UPDATE: Hamilton County Commissioners chose to defer discussion about spending an additional $550,000 on a joint indoor firing range with the city of Chattanooga.
Sheriff Jim Hammond asked commissioners for the money today to pay for soil remediation and professional fees, but commissioners said they wanted more specific information before they would spend more than the $1.5 million they pledged at the outset of the project.
Chairman Fred Skillern asked that county staff talk with architects and bring specific information about the range before the commission on Nov. 13.
The decision was also made in part because a power outtage at the courthouse took down the recording system at the meeting.
The $4 million joint police firing range planned for downtown Chattanooga may turn out to be a $5 million range, but only if Hamilton County and city officials agree to pay an extra $528,000 apiece.
Sheriff Jim Hammond is expected to ask the Hamilton County Commission for the county's extra share today at a regularly scheduled 9:30 a.m. agenda session.
Commissioners previously pledged $1.5 million for the project, a joint training facility for sheriff's deputies and the Chattanooga Police Department. The city matched that, and the remainder was planned to be covered by $1.05 million in federal grant money.
But Hammond said Tuesday the project will need another $1.05 million due to architectural fees and soil remediation costs at the site on the 700 block of East 12th Street. He's asking the county for half that amount.
"Whatever [the added costs are], it's stuff they claim they didn't have the knowledge or ability to put in [to the final cost] until they got to the next step. This is supposed to be the final amount," Hammond said.
Shannon Ashford, spokeswoman for the Tennessee Department of Environment and Conservation, said Tuesday that an assessment at the site conducted several years ago found decades worth of impacted foundry sand, petroleum, lead and "a small chance that volatile contamination is present."
Before construction can begin, that material has to be contained, removed and replaced with clean soil, she said. It is unclear when that will happen.
Adding $1.05 million is a big price increase, but if the county doesn't put in, everyone will lose, Hammond said. Building two separate ranges would be too costly for taxpayers, he said.
"I know it's a lot of money, but I look at the fact that we have got to do a better job of training our officers. Most officers only get one shot every year," Hammond said. "We need this kind of range to move forward for law enforcement in this area. ... Whatever we build it needs to last us 25 to 30 years. We need to build it right the first time."
Commissioner Joe Graham, chairman of the commission's finance committee, said Tuesday he would hear Hammond's proposal with "an open mind."
"[Hammond] just said he was going to ask us for some extra revenue. I told him I would keep an open mind in the discussion," Graham said.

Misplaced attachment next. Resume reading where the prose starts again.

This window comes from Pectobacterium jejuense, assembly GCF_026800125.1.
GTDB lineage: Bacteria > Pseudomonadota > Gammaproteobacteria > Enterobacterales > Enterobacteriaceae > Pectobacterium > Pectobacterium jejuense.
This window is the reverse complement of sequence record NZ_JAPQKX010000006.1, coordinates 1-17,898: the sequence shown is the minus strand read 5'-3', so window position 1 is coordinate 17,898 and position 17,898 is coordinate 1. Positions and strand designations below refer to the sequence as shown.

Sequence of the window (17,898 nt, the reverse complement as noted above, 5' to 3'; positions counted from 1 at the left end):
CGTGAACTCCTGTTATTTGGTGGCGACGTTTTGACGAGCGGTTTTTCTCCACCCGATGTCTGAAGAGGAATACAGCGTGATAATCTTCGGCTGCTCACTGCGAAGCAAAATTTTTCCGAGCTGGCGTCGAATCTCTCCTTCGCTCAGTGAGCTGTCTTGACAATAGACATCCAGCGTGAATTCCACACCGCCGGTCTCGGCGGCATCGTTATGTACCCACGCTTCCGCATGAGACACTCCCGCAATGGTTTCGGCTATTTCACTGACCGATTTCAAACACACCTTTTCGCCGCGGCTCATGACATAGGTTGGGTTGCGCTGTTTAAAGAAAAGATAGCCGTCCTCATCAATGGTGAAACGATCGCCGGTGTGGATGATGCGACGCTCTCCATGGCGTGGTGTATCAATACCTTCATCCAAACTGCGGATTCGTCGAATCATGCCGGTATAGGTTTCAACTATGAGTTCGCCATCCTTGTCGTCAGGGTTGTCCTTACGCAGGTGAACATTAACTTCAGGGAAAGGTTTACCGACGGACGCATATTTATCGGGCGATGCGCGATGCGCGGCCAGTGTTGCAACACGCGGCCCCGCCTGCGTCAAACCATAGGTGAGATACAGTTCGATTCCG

County Mayor Jim Coppinger said he added the item to the commission's agenda at Hammond's request. The commission would hear the item as a whole, he said.
Coppinger declined to speak specifically about the issue before commissioners heard Hammond's proposal.
Lacie Stone, spokeswoman for Chattanooga Mayor Andy Berke, said a resolution was not on the agenda for the city next week, though one could be added later.
"I don't know of a resolution on the immediate horizon," she said.
The City Council voted in June to give the county half the rights to the firing range, and Councilwoman Carol Berz voiced concern then about how the tab would be split.
At that meeting, Travis McDonough, Berke's chief of staff, told Berz the county had contracted only to pay $1.5 million.
The county and city may see another cost associated with the range in the coming months, but that would be in the form of a cleaning bill for the old police firing range property on Moccasin Bend.
The new range is being built because the city and county had to stop using the Moccasin Bend site after a 30-year use agreement ran out.
The city and county agreed to donate the parcel to the National Park Service to become part of the Moccasin Bend National Archaeological District, but the council and commission learned in January they may be responsible for getting decades of spent ammunition out of the soil.
Chattanooga & Chickamauga National Military Park Superintendent Cathy Cook said Tuesday an environmental assessment of the old property is not complete.
"What we are doing right now is paying for an environmental assessment to determine what the level of cost would be for the cleanup on that," Cook said.
It is too early to determine who gets that bill, she said.
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